Most new laminate flooring floats on the subfloor to allow for expansion. However, older engineered laminate flooring was designed to be glued to the subfloor. This was most common on concrete subfloors where nailing was difficult. If you plan to remove the engineered flooring, you must use a technique much different than you would if the floor floated on the subfloor. Although the process is not difficult, expect it to take some time and to be labor intensive.
Things You'll Need
- Circular saw
- Pry bar
Set the depth of a circular saw to match the thickness of the flooring. If you are not sure of the thickness, remove the molding from a wall. In most cases, you will have at least a ¼-inch gap between the flooring and the wall.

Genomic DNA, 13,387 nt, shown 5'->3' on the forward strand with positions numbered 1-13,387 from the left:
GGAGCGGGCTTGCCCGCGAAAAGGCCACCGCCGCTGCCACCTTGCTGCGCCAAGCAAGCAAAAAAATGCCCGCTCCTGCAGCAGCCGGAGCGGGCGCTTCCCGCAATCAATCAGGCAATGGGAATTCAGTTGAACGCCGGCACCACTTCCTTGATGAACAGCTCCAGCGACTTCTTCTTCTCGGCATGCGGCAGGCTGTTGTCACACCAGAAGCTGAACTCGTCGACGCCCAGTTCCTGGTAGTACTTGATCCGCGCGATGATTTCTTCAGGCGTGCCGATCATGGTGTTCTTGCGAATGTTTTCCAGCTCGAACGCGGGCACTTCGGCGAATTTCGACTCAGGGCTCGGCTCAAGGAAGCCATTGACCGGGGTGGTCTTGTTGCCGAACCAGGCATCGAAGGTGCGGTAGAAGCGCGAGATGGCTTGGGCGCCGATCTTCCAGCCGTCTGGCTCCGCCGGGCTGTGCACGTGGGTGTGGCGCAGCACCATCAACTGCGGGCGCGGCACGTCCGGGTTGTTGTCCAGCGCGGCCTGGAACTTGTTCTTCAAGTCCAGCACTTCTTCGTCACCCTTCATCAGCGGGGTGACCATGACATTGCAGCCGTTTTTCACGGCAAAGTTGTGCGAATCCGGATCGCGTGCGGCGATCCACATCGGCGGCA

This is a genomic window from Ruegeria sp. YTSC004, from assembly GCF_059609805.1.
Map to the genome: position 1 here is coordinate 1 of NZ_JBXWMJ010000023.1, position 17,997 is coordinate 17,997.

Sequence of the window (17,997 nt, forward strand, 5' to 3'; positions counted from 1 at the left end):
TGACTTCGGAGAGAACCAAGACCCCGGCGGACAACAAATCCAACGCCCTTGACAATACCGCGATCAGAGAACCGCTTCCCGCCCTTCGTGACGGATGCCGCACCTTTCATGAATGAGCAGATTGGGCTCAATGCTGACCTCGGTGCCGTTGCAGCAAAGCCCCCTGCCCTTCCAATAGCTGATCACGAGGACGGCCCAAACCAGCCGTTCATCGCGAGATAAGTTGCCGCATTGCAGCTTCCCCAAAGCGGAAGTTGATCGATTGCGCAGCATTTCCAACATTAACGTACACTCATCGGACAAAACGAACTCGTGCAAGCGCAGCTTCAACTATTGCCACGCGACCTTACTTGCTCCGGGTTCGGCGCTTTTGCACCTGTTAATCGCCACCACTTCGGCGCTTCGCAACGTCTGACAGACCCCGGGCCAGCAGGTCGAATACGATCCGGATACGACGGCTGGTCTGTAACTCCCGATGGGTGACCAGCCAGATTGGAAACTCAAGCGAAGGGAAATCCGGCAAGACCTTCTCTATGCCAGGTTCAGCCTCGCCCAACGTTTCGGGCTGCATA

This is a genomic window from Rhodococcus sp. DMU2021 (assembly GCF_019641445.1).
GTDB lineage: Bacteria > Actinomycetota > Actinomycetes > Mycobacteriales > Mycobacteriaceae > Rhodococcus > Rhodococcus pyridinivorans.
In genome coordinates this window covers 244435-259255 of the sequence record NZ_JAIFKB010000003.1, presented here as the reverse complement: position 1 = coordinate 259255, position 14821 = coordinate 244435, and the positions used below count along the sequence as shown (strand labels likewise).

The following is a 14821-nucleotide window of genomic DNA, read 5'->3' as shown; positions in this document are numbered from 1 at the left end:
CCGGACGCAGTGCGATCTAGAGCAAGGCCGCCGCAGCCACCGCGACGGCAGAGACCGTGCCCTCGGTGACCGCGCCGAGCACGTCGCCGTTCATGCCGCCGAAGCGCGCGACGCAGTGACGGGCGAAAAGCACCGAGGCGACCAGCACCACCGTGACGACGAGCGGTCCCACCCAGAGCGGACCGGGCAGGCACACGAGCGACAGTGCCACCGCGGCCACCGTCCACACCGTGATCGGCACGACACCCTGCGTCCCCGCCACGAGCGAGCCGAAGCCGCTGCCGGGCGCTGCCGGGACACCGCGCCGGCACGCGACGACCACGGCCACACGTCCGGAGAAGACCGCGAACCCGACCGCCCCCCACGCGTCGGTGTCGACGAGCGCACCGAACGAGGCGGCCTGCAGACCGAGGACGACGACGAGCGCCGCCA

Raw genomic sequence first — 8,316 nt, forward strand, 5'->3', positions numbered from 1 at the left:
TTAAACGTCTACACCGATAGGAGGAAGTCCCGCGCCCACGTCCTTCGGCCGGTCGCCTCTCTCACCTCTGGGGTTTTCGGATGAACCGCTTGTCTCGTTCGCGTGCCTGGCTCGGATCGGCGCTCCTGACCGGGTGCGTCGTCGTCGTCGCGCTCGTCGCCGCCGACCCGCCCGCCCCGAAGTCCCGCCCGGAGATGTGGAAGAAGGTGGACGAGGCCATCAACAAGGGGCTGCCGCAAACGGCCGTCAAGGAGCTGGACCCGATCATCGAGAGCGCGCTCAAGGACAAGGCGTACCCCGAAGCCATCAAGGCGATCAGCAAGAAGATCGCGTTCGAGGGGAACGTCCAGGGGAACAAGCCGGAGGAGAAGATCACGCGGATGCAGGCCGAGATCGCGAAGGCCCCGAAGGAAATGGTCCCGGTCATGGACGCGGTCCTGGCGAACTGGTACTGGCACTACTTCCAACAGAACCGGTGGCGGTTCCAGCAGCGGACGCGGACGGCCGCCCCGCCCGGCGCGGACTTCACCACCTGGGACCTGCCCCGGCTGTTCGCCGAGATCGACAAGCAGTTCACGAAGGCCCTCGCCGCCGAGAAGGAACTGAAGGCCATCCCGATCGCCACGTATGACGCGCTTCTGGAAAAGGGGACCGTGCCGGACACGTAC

Cut a grid into the flooring with the circular saw. Create 12-inch squares in the floor. This allows you to remove the flooring in sections without attempting to rip out long planks of wood.
Locate the end of the room that has the tongue of the flooring exposed. The tongue is the rib of wood that protrudes from the side of an engineered board that presses into the groove on the side of the next piece of board. To locate the tongue, remove the molding from the wall. The tongue runs the length of the board.
Pound a pry bar equipped with a bent end under the engineered floor and the subfloor with a sledgehammer.
Pull up to remove the 12-inch section of flooring. Do not expect the entire 12-inch square section to pull up in one chunk. It may splinter. If this is the case, slide the pry bar under the section still stuck to the floor and pull up on it. Repeat the process until you remove the entire floor.
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